Words to Watch for in Reading 1
|person who studies forms of life existing in prehistoric times
|the area in which a particular animal is likely to be found
|one whose welfare and training are aided by another
|joined with something else
|capable of being believed or maintained
|presented evidence for
|reason for action or anger
Imagine this scene.
You have just arrived in Africa, in the jungle of Tanzania to be exact.
You are twenty-seven years old and have had no special training making your way in the jungle. Shivering from a fever brought on by malaria, you have been warned that a leopard has been seen prowling in the area.
As if that weren't enough to make your hair stand on end, you have just watched a cobra slither away into the night.
What do you do?
Well, if you are like most of us, you pack your bags as quickly as you can and head for home, where you can crawl into bed and drink ginger ale till you feel better.
That, however, is not what you do if you are Jane Goodall, the woman who almost singlehandedly introduced the world to the ways of chimpanzees.
When Jane Goodall arrived in Tanzania close to fifty years ago, she was all of twenty-seven years old.
She had been chosen by world-famous paleontologist Richard Leakey to discover everything she could about the habits and habitat of chimpanzees.
Leakey had purposely chosen Goodall, someone without academic training, because he wanted an observer who had no preexisting biases.
He also wanted someone who could sit patiently waiting for the normally shy and reticent chimps to approach, even if that meant sitting in one place the entire day.
In Jane Goodall, Leakey believed he had found the perfect person to unlock the secrets of chimpanzee life, but even he couldn't have imagined how successful his protégé would be.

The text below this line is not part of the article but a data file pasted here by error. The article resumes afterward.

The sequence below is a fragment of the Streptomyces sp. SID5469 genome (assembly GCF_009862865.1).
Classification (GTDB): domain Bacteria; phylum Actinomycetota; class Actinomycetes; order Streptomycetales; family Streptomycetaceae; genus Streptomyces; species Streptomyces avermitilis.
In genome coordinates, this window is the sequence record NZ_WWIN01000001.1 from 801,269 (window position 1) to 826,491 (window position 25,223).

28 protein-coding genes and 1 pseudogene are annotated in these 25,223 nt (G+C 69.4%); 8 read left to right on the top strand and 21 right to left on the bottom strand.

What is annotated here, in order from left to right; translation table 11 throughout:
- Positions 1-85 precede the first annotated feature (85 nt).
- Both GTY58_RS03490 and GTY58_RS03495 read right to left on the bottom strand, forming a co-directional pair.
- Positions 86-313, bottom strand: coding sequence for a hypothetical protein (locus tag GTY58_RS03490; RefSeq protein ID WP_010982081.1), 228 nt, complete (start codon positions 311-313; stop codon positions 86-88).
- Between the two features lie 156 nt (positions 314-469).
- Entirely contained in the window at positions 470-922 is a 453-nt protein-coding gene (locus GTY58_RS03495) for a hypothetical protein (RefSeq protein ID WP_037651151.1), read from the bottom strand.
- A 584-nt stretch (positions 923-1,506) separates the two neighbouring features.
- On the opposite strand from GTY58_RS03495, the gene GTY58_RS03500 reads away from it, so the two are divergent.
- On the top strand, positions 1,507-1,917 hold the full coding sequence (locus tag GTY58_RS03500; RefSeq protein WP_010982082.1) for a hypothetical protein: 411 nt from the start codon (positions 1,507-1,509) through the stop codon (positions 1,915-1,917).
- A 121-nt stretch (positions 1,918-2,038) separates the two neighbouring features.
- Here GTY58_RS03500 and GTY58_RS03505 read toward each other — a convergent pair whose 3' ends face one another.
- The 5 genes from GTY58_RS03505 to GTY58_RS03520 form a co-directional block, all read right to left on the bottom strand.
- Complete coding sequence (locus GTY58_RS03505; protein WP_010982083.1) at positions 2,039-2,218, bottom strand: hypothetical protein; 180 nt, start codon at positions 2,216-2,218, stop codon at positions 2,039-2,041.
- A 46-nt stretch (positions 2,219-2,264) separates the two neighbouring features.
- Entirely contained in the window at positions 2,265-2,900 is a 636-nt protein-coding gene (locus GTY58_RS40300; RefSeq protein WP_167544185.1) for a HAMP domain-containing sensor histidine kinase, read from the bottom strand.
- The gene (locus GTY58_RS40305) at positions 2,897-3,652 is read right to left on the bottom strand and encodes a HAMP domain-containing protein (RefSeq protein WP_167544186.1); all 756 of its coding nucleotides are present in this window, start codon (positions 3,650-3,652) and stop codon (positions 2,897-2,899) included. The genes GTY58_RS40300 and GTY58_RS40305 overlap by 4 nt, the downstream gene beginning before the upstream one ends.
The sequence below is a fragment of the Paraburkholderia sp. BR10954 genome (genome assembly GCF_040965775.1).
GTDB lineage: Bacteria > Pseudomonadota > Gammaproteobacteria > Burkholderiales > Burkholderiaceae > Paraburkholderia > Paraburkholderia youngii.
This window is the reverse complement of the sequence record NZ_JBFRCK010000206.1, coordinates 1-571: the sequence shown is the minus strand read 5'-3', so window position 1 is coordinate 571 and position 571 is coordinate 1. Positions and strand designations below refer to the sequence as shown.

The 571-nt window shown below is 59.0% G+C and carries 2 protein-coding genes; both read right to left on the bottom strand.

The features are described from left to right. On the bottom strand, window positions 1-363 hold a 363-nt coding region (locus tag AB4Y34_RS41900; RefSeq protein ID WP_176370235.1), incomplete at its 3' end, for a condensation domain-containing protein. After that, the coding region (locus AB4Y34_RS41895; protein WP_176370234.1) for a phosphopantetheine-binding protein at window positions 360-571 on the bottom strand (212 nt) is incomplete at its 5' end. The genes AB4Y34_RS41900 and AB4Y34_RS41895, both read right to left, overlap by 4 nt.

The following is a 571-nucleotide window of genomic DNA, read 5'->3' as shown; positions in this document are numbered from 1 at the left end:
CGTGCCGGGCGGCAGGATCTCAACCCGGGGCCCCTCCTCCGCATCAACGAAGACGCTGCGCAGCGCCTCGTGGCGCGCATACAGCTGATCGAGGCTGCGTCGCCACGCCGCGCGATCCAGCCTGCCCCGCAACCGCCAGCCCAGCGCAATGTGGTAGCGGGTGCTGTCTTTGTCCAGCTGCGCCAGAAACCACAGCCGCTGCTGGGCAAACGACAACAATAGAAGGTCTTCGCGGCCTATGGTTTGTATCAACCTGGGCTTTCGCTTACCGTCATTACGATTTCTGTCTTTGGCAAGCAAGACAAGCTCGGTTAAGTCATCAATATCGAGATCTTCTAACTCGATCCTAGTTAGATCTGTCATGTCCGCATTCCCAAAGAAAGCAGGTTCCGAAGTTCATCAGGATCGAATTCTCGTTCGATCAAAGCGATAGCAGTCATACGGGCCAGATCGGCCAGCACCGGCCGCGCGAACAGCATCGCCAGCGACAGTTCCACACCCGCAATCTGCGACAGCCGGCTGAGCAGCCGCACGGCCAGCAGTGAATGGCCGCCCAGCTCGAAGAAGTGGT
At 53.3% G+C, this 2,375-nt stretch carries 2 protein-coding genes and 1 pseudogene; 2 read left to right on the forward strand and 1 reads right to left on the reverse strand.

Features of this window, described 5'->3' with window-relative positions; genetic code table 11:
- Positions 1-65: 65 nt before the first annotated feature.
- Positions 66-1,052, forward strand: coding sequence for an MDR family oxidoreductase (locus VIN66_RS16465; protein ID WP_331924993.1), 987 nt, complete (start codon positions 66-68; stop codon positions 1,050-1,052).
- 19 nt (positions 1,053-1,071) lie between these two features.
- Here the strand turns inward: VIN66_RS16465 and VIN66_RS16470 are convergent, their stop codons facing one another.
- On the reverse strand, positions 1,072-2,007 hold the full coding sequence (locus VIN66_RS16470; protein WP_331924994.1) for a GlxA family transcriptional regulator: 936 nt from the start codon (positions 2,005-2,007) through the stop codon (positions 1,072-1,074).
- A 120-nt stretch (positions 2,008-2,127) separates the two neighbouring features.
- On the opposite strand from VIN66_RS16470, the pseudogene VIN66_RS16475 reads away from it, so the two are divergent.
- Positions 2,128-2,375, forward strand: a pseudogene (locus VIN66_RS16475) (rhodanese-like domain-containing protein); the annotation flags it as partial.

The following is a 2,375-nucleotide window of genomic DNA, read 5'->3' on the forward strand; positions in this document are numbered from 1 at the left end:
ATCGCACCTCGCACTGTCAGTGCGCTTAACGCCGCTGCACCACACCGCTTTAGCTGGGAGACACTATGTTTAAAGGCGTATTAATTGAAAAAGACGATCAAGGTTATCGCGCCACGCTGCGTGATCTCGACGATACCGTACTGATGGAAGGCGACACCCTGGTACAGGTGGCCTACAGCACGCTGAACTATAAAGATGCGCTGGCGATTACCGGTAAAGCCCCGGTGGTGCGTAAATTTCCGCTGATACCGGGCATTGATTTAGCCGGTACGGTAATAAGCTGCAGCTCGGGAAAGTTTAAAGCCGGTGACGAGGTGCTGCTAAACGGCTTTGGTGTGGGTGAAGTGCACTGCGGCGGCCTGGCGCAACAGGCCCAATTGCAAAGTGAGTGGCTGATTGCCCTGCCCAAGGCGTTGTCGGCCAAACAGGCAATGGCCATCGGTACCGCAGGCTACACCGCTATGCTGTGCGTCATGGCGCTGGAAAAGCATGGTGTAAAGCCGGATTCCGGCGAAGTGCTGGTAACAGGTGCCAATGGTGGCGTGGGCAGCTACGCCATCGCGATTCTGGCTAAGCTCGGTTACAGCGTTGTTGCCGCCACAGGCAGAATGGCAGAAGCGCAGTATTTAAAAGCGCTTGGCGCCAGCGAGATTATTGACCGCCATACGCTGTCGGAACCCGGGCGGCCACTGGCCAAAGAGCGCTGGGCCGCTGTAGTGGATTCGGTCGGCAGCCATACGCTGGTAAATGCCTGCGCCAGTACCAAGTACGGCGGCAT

Before Goodall arrived in Africa, almost nothing was known about chimpanzees.
Now, thanks to her, we know a great deal about their complex and emotionally rich society.
Skittish of humans, the Tanzanian chimpanzees Goodall had been sent to observe were slow to approach.
For almost six months they would disappear in panic-stricken flight at the very sight of her.
Day after day, she sat under the African sun, armed only with a pair of binoculars.
Wearing beige colored clothing and avoiding quick movements, Goodall tried to become an unthreatening part of the chimps' landscape.
Eventually, her strategy paid off, and Goodall's subjects grew to trust her.
After months of waiting, she unexpectedly came upon two chimps grooming each other.
Instead of fleeing in terror, they stared at her for a long moment and then continued their grooming.
They didn't even run after she sat down next to themso close she could hear their breathing.
Jane Goodall, the chimps had decided, was a creature they could trust.
In assuming that Goodall could be trusted, the colony of chimps had showed their usual astute intelligence.
Over the next few years, Goodall followed the Tanzanian chimps from tree to tree and place to place, almost becoming one of them.
She integrated herself as much as she could into their society, without ever intruding or forcing her presence upon them.
As she followed them through the forest, she made one breakthrough discovery after another.
Before Goodall went to Tanzania, it was assumed that humans were distinguished from animals by their ability to make and use tools.
However, once her research was published, that claim was no longer tenable.
Chimps make tools out of twigs to help them find, catch and eat the juicy insects they like to snack on.
They also use tools to construct sturdy nests, where they sleep high in the tops of trees.
Goodall also documented the complex social relationships that knit chimps together and sometimes tear them apart.
They can be devoted mothers who delight in the antics of their offspring, and, like us, they know the bonds of friendship.
But, as Goodall was the first to observe, they also know the depths of revenge and rage.
With the right provocation, one group may turn on and attack another, returning to attack again and again.
Formerly considered dedicated vegetarians, chimps, it turns out, occasionally eat meat.
In rare instances, they will even eat one another.
In her years of research, Goodall discovered that chimpanzees, albeit infrequently, will engage in cannibalism, particularly when they feel threatened by a rival that must be disposed of by whatever means necessary.
To this day, Jane Goodall continues her work with chimpanzees, but she spends far less time in their jungle habitat.